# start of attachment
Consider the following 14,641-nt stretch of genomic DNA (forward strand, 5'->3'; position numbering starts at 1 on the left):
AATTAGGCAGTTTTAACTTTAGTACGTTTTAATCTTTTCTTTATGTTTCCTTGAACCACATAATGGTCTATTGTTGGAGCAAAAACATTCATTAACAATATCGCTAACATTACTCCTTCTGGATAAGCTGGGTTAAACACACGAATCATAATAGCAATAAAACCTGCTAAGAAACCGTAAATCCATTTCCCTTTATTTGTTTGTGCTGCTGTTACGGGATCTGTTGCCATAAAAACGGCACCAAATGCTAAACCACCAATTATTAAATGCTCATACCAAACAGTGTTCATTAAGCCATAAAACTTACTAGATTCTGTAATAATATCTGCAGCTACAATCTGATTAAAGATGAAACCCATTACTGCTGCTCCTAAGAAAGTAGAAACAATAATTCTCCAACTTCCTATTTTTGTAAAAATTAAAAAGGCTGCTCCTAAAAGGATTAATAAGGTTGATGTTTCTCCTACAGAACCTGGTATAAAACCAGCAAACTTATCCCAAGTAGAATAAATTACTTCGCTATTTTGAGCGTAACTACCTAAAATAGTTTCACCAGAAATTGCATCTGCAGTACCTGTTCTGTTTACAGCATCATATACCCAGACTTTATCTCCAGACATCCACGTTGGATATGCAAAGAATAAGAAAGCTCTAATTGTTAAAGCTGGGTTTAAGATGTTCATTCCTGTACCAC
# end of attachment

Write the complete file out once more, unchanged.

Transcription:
Consider the following 14,641-nt stretch of genomic DNA (forward strand, 5'->3'; position numbering starts at 1 on the left):
AATTAGGCAGTTTTAACTTTAGTACGTTTTAATCTTTTCTTTATGTTTCCTTGAACCACATAATGGTCTATTGTTGGAGCAAAAACATTCATTAACAATATCGCTAACATTACTCCTTCTGGATAAGCTGGGTTAAACACACGAATCATAATAGCAATAAAACCTGCTAAGAAACCGTAAATCCATTTCCCTTTATTTGTTTGTGCTGCTGTTACGGGATCTGTTGCCATAAAAACGGCACCAAATGCTAAACCACCAATTATTAAATGCTCATACCAAACAGTGTTCATTAAGCCATAAAACTTACTAGATTCTGTAATAATATCTGCAGCTACAATCTGATTAAAGATGAAACCCATTACTGCTGCTCCTAAGAAAGTAGAAACAATAATTCTCCAACTTCCTATTTTTGTAAAAATTAAAAAGGCTGCTCCTAAAAGGATTAATAAGGTTGATGTTTCTCCTACAGAACCTGGTATAAAACCAGCAAACTTATCCCAAGTAGAATAAATTACTTCGCTATTTTGAGCGTAACTACCTAAAATAGTTTCACCAGAAATTGCATCTGCAGTACCTGTTCTGTTTACAGCATCATATACCCAGACTTTATCTCCAGACATCCACGTTGGATATGCAAAGAATAAGAAAGCTCTAATTGTTAAAGCTGGGTTTAAGATGTTCATTCCTGTACCAC